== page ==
Libertarian detractors of the US' Social-Security program might well be feeling envious right now: Armenia's Constitutional Court has deemed unconstitutional the obligatory deduction of funds from workers' salaries for a government-run pension fund.
In its April 2 ruling, the Court found that a proposed five-percent monthly deduction violated Armenians' constitutional right to property and right to decide for themselves how to make use of that property, news outlets reported.
Hundreds of Armenians have taken to streets in recent months over the plan, formulated with advice from the US government.
But these protesters are not bespectacled wonks. The debate has become one of this poverty-stricken country's hottest and prickliest issues; as much about trust in the government as in the strength of its investment skills.
For its part, the government, though expressing some surprise at the decision, has indicated they will swallow this pill quietly, review the Court's ruling and make changes to the plan by September 30.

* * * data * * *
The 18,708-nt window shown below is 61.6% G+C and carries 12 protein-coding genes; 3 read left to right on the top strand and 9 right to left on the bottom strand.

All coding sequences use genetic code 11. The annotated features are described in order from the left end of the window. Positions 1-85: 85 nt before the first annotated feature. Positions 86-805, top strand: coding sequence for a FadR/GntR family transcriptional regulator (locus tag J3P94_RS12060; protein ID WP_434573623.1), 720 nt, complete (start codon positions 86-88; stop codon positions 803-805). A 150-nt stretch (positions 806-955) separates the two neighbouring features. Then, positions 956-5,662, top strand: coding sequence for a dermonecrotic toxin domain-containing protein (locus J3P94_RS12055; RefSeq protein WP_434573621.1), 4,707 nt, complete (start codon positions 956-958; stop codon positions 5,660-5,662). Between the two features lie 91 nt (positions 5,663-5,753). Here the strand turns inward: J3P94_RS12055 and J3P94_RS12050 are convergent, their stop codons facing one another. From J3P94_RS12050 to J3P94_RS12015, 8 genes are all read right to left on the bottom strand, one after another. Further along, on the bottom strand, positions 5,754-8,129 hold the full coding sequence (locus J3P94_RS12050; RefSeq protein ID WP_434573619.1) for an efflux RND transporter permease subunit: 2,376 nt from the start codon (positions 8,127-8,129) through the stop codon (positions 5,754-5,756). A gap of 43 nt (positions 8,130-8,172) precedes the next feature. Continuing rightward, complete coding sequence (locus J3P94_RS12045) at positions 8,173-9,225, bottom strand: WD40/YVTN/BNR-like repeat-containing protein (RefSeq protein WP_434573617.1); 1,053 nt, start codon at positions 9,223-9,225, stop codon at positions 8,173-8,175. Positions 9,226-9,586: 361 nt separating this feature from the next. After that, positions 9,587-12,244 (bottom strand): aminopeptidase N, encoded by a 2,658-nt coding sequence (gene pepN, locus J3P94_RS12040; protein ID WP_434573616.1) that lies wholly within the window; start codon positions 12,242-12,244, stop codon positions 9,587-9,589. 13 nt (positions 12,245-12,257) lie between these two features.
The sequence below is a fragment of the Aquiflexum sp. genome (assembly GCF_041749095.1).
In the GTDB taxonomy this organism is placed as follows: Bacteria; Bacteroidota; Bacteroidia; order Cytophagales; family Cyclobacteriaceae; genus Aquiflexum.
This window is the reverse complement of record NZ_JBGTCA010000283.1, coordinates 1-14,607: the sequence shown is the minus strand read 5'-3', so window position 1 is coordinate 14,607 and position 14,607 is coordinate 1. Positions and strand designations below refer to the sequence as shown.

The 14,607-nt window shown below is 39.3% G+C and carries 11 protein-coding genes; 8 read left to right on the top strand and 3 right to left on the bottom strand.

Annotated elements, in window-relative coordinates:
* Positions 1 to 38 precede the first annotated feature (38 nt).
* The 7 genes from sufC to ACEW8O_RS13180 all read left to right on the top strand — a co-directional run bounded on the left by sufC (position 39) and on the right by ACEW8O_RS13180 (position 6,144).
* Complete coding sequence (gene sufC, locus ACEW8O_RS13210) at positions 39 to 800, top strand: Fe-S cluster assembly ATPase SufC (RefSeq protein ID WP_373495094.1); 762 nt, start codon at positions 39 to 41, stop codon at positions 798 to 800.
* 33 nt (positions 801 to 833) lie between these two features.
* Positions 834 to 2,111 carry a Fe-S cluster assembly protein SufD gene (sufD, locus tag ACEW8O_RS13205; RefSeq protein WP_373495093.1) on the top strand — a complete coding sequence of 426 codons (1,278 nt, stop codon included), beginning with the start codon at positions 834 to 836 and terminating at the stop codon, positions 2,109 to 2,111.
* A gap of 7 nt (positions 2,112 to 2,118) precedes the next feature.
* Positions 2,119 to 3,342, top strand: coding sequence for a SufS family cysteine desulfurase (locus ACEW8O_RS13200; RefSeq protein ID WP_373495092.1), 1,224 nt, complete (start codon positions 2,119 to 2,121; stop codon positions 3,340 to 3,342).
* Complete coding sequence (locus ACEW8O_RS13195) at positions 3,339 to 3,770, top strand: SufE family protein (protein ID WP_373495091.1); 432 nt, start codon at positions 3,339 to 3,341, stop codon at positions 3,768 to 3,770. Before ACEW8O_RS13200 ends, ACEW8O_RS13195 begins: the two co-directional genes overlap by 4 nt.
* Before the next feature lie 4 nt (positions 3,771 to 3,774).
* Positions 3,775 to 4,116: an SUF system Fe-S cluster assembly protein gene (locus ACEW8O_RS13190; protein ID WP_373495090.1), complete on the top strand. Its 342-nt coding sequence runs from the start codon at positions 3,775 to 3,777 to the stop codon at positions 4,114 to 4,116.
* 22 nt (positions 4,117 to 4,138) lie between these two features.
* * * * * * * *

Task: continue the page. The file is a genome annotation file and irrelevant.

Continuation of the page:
Opposition members have hailed the decision -- Armenia's court system is not generally celebrated for its independence from government influence -- but cautiously so. Further challenges could lie ahead, they reason.
For that reason, don't expect this hot political potato to cool off anytime soon. The country's four main opposition parties (The Armenian National Congress, Armenian Revolutionary Federation, Heritage Party and Prosperous Armenia) have agreed to pony up for an April 28 vote of no-confidence in the government and a round of non-stop rallies to coincide with the vote.
Look for pension reform to keep things chugging along.